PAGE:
(During a Jewish leap-year: 19 Adar II - בִּשְׁנַת הָעִיבּוּר - י"ט אדר בּ)
I am not speaking [in response to] those who did not have The Light of The Torah shine upon them, for they don’t make an effort to marry [off their daughter] to one involved in Torah [study, for] since they have not tasted of the honey-comb [sweetness] of Her words, they [consequently] do not recognize of the sweetness of [Torah] matters. Rather, I am astounded by those lay-people who are involved in Torah [themselves], who recognize the greatness of the value [of The Torah], at the time when they are lax in this [matter of trying to seek out a person who is involved in Torah study with whom to pursue as a prospective marriage-partner for their daughters]. Furthermore, [as a result of such behavior by those who are familiar with the importance of The Torah], great harm results for the rest of the people, [they being unfamiliar with the value of The Torah], who [upon seeing the lack of interest expressed by those familiar with the value of The Torah, consequently] do not at all consider [the prospect of their daughters] marrying [an individual who is] involved in Torah [study].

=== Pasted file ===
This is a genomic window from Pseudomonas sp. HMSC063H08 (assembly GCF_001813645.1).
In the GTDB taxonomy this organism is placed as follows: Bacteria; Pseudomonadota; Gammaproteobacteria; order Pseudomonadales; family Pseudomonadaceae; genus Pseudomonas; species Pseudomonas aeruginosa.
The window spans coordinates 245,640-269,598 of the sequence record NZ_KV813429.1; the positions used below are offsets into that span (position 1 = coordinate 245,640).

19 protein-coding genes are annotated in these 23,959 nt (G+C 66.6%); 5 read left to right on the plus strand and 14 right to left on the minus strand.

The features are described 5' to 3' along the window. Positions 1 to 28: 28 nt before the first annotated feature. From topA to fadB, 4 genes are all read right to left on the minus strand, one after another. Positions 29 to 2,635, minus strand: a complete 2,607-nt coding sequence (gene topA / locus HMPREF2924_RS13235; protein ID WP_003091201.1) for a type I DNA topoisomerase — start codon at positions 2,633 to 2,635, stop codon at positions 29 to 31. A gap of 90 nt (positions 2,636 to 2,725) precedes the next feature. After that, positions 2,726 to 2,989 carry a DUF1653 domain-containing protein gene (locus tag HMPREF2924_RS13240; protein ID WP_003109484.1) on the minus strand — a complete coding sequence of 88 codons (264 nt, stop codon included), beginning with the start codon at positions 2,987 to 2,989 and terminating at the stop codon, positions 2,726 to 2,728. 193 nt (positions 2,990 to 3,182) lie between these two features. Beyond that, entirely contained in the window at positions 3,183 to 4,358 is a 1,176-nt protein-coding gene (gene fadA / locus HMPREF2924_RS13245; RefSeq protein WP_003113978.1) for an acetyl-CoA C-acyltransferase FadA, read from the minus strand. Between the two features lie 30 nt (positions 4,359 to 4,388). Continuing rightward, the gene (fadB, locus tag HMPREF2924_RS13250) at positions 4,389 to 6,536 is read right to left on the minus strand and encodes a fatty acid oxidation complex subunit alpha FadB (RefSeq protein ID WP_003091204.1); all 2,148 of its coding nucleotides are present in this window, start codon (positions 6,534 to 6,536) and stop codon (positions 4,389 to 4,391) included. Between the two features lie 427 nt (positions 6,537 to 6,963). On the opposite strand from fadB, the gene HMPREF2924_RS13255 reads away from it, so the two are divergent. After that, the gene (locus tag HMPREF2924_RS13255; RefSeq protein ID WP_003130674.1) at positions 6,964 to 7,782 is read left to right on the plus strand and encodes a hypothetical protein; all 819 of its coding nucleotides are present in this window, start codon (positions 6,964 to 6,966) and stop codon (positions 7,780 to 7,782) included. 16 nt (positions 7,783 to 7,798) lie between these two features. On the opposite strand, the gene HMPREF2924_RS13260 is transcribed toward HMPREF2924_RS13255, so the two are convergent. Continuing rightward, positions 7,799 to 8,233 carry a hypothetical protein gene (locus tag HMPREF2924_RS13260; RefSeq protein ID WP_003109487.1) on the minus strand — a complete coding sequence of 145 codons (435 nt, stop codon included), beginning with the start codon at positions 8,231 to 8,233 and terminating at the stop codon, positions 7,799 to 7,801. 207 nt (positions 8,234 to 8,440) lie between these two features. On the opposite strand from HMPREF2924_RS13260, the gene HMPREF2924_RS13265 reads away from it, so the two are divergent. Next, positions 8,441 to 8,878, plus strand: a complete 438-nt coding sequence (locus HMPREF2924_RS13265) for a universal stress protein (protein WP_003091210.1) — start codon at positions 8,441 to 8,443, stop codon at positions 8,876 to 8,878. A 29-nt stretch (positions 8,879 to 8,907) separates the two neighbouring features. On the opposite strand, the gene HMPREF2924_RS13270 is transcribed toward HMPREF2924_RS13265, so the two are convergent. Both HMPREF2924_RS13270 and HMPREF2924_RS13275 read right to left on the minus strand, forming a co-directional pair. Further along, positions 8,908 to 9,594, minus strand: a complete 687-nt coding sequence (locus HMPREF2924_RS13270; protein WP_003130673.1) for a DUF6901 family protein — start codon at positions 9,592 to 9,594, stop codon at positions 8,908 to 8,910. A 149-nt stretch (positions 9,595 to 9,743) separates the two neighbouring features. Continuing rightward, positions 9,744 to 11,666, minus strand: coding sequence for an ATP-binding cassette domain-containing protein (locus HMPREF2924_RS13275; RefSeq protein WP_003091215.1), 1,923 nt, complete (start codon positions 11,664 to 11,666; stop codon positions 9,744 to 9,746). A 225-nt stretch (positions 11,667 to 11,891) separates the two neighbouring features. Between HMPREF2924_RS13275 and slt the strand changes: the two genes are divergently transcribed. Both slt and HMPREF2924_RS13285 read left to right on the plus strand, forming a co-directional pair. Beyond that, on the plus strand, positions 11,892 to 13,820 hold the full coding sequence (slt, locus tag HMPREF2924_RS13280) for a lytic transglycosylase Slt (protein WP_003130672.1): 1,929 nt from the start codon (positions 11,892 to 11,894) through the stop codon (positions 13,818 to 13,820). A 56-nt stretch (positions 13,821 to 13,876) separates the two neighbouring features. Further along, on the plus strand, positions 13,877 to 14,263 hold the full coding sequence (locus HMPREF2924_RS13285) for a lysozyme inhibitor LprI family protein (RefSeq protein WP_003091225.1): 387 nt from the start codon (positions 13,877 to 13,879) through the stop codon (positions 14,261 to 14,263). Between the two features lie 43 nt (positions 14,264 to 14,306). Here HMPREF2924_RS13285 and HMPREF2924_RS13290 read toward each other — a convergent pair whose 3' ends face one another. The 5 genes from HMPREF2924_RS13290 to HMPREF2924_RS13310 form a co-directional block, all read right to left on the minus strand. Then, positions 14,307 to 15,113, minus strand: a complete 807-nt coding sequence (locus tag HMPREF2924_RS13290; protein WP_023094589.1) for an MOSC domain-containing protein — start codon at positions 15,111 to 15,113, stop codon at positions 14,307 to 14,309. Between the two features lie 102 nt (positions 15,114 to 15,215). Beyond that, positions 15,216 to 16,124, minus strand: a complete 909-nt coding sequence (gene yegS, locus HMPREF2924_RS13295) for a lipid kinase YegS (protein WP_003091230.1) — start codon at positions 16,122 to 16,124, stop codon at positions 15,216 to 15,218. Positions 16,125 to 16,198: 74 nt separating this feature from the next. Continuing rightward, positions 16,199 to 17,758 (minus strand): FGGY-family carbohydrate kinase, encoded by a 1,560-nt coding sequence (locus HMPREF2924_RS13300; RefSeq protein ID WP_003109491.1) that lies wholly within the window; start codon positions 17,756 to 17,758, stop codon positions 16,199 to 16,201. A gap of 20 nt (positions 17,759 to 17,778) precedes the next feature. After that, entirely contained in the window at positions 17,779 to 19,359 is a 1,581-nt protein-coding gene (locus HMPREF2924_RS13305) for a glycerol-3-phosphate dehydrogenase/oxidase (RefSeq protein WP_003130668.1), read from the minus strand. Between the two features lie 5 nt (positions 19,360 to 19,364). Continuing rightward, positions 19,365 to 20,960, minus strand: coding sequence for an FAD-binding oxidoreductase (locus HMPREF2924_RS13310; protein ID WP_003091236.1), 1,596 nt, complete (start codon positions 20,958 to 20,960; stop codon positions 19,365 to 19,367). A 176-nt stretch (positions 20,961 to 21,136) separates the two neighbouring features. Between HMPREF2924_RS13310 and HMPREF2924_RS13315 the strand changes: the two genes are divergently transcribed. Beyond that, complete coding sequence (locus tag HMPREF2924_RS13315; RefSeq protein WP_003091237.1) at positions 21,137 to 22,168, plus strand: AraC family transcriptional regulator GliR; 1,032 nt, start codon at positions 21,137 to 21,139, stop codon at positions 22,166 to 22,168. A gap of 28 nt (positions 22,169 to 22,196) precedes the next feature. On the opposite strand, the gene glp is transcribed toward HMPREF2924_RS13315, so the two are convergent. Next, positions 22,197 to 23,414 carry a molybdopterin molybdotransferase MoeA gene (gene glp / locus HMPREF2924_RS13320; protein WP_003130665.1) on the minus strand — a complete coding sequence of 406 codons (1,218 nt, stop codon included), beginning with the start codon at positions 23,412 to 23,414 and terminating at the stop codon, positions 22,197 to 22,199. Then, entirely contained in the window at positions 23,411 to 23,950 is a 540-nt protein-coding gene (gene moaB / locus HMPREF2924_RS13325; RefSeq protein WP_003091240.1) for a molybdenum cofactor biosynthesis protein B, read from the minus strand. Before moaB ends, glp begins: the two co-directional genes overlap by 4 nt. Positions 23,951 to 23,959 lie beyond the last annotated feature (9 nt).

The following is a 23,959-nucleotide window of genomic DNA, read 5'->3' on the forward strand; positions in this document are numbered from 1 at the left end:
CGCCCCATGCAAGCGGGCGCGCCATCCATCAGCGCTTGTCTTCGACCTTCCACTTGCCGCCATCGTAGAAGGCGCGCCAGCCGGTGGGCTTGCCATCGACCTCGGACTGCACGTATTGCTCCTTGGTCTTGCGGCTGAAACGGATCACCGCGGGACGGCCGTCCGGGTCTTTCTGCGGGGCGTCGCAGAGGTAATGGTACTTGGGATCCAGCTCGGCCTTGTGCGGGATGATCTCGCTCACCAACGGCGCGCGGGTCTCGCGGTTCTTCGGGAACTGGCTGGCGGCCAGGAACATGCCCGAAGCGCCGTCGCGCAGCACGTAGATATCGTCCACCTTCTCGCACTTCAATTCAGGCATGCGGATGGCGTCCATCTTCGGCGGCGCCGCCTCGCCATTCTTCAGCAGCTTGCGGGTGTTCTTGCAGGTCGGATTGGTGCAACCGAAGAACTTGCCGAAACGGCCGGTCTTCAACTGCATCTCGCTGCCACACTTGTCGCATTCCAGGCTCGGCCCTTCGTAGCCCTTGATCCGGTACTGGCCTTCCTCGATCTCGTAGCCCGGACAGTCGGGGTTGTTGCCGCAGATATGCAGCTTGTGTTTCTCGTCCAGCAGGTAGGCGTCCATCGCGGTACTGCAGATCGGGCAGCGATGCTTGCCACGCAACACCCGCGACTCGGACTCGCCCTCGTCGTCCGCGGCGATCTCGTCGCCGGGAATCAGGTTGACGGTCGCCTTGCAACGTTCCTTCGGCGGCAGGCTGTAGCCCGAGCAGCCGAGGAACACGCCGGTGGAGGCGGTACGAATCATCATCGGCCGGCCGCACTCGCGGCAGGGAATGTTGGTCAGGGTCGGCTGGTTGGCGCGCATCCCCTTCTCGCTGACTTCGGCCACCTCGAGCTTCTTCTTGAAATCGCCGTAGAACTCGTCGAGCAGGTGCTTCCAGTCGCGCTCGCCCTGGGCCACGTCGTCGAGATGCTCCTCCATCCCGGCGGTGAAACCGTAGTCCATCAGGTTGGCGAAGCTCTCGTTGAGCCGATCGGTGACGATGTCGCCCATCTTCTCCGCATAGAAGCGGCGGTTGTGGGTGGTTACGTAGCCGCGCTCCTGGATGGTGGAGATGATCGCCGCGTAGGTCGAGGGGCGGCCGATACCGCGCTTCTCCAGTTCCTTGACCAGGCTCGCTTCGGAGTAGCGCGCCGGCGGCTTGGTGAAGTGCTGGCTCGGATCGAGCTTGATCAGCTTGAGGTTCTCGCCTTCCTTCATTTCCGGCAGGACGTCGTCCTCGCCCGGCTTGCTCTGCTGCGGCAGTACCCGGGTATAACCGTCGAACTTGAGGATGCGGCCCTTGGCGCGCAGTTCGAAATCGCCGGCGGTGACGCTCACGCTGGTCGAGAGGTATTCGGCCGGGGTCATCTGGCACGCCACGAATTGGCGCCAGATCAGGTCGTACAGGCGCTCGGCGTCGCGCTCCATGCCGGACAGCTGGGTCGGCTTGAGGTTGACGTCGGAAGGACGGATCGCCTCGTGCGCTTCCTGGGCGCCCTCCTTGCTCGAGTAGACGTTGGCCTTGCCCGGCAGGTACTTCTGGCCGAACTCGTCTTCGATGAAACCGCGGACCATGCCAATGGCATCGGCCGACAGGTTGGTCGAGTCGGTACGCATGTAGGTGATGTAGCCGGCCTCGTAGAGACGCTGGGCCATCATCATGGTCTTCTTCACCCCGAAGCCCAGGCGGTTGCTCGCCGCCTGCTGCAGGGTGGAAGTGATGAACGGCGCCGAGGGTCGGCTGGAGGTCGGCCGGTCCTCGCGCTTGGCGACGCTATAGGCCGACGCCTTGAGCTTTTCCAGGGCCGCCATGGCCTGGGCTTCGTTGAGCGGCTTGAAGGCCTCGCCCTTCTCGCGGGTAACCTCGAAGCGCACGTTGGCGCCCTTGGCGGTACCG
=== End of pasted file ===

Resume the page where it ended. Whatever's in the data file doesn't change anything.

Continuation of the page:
The entire pasuk states, “He gives bread to all flesh, for His Kindness is eternal”.
RaDa”K explains that after this chapter in “Tehillim” has discussed the kindness that HaShem has performed with The B’nei Yisrael, toward the end of the chapter, it discusses the kindness which He has performed with all of creation, in that HaShem has provided bread to all flesh, this being a great kindness in that HaShem provides all life with the sustenance which it requires. We can see from here, that since HaShem provides the requisite sustenance to all creatures, regardless of whether they are people or Jewish, aside from the unique acts of kindness which He has performed for The B’nei Yisrael, as discussed earlier in this chapter, how much more is it the case that HaShem will provide, and not deny, the requisite sustenance to those individuals who involve themselves in Torah study, it being the holiest of pursuits in which a person can involve himself. As the Chofetz Chaim noted, this pasuk demonstrates the fallacy of the Yetzer HaRa’s argument when it tries to encourage the person to refrain from pursuing a marriage between his daughter and one involved in Torah study.
 This phrase is based on the pasuk from sefer “Tehillim”, which states that The Torah and the mitzvos are “More pleasant than gold and an abundance of fine gold, and sweeter than honey and honeycomb”. (Tehillim: 19; 11)